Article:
In the Absence of Creativity

Post Author: Stacey Midge

Alright, so it probably wasn’t as terrifying as that whole having your lips burned with a hot coal thing, or as overwhelming as actually seeing God, but I had gone out of my way to evoke a sense of wonder, mystery, and yes, a little nervousness. Instead of a sermon, we walked through Isaiah’s call story. I had carefully woven music and prayers into the narrative, incorporating movement, smell, and sight where we are so often bound to sound alone. If I had been able to give people a taste of burnt charcoal, I would have, but that seemed extreme even for me.

This is not how I have generally experienced worship services, with scent and darkness and the shouting of angel voices. But this is how I planned worship when it was my turn to lead our chapel worship in seminary. I can’t say it was normal even there, but I had the freedom in that environment to experiment with crafting a service around a text, using every tool at my disposal to help people not just hear but encounter the Word. I graduated with great confidence in my ability to plan provocative, engaging, multi-sensory worship. I was assured that I would always do it that way.

Fast forward eight years; let’s just say that those skills are not quite as active these days as they once were. Instead of open rooms with mobile seating, my current church has the standard fixed pews. The congregation has 331 years of history to tell them that their order of worship stands the test of time. I don’t get to be a maverick now; I have to consult with people.

I have two colleagues with whom I share responsibility for planning, leading, and preaching, plus a worship committee that has considerable decision-making power over our services, plus a church board, plus a congregation full of people who all have opinions about what we do on Sunday mornings. Many of them are deeply invested in the tradition and stability of our usual liturgy. I have all kinds of freedom in other areas; it’s a progressive congregation that loves edgy theology and programming, but the traditional worship service is almost sacrosanct. Sunday morning is in many ways the anchor for a congregation that is constantly trying new things in other areas of our life together.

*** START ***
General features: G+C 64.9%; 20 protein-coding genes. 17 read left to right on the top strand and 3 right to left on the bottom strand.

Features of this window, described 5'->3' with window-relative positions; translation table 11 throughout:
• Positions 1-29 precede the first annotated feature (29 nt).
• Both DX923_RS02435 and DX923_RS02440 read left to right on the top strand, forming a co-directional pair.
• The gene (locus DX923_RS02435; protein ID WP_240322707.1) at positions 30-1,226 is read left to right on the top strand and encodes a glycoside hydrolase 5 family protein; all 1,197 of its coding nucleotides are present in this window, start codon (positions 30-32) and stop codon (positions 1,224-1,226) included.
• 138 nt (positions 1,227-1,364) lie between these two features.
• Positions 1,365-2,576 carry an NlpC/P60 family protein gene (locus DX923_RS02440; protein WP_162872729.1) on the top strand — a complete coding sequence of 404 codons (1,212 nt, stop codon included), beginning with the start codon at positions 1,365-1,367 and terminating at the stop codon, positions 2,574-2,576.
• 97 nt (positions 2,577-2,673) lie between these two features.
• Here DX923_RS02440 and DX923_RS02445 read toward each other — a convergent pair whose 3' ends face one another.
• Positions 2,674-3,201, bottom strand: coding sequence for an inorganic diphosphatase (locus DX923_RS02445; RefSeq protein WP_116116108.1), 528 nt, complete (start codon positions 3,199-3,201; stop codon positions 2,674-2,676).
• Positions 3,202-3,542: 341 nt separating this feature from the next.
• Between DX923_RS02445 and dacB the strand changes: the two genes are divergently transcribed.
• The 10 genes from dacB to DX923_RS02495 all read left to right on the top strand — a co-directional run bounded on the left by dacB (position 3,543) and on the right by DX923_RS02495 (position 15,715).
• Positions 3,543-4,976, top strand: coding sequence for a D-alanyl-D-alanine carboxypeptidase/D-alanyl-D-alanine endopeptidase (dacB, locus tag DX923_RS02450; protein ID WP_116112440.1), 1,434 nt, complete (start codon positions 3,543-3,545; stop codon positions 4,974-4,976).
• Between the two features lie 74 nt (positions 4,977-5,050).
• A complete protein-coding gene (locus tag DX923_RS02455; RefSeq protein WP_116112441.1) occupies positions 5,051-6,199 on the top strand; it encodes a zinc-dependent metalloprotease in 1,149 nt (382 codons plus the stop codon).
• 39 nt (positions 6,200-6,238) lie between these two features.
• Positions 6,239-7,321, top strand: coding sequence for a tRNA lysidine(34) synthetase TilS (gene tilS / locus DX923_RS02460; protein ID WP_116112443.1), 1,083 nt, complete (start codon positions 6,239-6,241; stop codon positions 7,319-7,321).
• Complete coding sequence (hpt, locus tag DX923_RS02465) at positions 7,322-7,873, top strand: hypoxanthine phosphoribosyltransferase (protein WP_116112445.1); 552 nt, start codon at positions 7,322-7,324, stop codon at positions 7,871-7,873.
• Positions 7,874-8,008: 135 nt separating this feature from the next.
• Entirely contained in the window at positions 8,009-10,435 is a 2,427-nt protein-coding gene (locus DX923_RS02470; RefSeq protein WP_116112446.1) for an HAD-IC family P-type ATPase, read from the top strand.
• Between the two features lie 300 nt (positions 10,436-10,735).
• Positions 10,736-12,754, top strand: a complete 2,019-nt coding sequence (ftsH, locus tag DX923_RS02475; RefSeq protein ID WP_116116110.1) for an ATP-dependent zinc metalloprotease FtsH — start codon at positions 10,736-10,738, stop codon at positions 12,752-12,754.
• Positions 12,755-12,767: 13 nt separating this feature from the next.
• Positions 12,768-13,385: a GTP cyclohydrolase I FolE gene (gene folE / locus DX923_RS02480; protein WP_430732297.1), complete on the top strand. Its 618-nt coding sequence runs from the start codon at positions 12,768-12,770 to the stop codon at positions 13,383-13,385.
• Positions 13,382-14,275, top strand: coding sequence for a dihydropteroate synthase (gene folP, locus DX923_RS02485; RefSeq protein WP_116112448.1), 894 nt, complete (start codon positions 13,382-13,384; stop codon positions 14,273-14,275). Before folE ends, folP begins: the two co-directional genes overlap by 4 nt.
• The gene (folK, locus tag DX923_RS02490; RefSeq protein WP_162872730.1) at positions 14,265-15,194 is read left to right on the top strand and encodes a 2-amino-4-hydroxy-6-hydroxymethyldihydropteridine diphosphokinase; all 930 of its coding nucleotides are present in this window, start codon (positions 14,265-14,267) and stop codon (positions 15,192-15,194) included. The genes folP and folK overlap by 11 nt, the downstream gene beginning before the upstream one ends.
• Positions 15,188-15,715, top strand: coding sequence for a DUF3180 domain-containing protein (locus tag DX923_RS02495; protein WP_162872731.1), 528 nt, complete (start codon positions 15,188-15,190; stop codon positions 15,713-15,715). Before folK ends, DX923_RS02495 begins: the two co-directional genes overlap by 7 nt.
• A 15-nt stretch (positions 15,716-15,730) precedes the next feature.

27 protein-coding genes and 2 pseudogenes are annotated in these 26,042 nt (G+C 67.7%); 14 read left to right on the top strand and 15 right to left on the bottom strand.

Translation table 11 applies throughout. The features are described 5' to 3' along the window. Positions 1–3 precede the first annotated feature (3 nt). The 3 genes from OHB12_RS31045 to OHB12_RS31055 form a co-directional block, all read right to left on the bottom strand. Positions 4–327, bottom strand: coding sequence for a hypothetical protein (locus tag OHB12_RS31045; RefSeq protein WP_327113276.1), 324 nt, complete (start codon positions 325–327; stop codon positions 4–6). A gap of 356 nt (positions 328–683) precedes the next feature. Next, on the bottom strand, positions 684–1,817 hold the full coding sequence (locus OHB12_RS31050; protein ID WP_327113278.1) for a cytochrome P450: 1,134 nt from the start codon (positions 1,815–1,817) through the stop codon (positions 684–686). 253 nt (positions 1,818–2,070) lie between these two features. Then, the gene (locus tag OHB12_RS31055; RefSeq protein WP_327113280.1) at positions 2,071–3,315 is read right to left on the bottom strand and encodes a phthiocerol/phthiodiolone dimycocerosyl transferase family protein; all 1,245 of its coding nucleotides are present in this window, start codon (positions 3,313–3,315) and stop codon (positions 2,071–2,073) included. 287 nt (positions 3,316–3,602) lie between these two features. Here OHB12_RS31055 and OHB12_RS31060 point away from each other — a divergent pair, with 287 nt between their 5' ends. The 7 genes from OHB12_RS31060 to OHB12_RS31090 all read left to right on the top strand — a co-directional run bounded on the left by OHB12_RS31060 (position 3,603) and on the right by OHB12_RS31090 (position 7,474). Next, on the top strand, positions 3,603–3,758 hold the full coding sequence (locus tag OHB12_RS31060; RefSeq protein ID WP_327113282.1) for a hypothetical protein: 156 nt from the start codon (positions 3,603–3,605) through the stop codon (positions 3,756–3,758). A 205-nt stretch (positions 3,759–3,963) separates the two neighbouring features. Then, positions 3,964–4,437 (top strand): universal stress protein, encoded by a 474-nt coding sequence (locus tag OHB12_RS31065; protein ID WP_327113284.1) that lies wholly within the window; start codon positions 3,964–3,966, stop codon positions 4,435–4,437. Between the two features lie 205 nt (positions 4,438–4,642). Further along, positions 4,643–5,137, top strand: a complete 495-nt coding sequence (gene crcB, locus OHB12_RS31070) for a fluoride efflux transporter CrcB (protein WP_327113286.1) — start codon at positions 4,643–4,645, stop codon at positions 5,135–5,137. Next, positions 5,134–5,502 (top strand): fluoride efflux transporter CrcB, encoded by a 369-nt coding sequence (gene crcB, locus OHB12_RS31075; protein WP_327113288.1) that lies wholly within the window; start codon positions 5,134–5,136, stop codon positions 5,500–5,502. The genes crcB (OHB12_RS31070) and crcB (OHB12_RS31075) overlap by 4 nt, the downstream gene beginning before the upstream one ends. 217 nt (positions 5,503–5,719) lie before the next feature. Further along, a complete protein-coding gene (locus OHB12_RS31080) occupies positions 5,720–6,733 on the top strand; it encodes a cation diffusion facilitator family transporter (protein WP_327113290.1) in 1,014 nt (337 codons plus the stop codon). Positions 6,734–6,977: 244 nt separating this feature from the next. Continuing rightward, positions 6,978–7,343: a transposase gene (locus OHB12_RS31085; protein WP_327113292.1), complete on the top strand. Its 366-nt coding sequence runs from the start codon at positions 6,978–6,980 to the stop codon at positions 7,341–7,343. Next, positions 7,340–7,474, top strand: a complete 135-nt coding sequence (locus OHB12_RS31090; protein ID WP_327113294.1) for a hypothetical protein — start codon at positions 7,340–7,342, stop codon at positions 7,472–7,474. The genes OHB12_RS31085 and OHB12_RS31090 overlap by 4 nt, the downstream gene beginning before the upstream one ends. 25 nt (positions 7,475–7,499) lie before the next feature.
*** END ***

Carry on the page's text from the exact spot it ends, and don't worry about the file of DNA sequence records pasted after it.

There is not a lot of room for creativity in worship planning here, as you might guess. We choose hymns and write prayers. We’ve tried a few visual displays for special seasons, and we’re discussing possibilities for doing more of that. I got to be a little more creative in my first church, but it was easier when the space was smaller and there were fewer people and logistical issues to deal with. I’ve become, God forbid, somewhat practical with experience: it’s just plain hard to create an effective visual display that can be seen by all and not be an obstruction in a sanctuary as large as ours with a choir, bell choir, three ministers, and other readers all trying to navigate the chancel.

The truth is that I mourn the loss of the freedom to try crazy things. I miss the ability to decide that, this week, we’re going to all sit around a giant table, wash each other’s hands, eat bread, and talk together about the Last Supper instead of hearing me talk about it. I wonder sometimes if that realm of my creativity, the one I’ve sent into temporary hibernation, is going to wither away and disappear while I’m not using it. In my lower moments, I feel like I’m copping out, or like the congregation doesn’t trust me to use this particular gift.
However, the problem with those thoughts are that they’re all about me – which is exactly what I keep telling my congregation that worship is not. This worship thing is about God, and about what we do together to encounter and praise God.
In one of my other creative outlets, music, I am frequently running up against the rules: rhythm, meter, time signature, scale, and rhyme. There is some room for adaptation, but unless you’re in contemporary jazz, you sort of have to work within the structure. The occasional incidental or shift into 5/4 time can be interesting, but it can also be jarring – not to mention hard to dance to.
Over time, I’ve come to understand liturgy as a song that we’re all trying to dance to together. Sometimes it’s easier to lose yourself in the music if it’s familiar, if it goes in an expected direction. It takes a different kind of creativity to work within the structure, one that is less wild but no less valuable. For the wilder of my creative yearnings, well, I have everything but that one hour on Sunday morning.

Rev. Stacey Midge is an Associate Minister at First Reformed Church in Schenectady, New York, where she works out her crazier creative impulses in song and occasionally even in the church.

Image by: Karl Fredrickson
Used with permission
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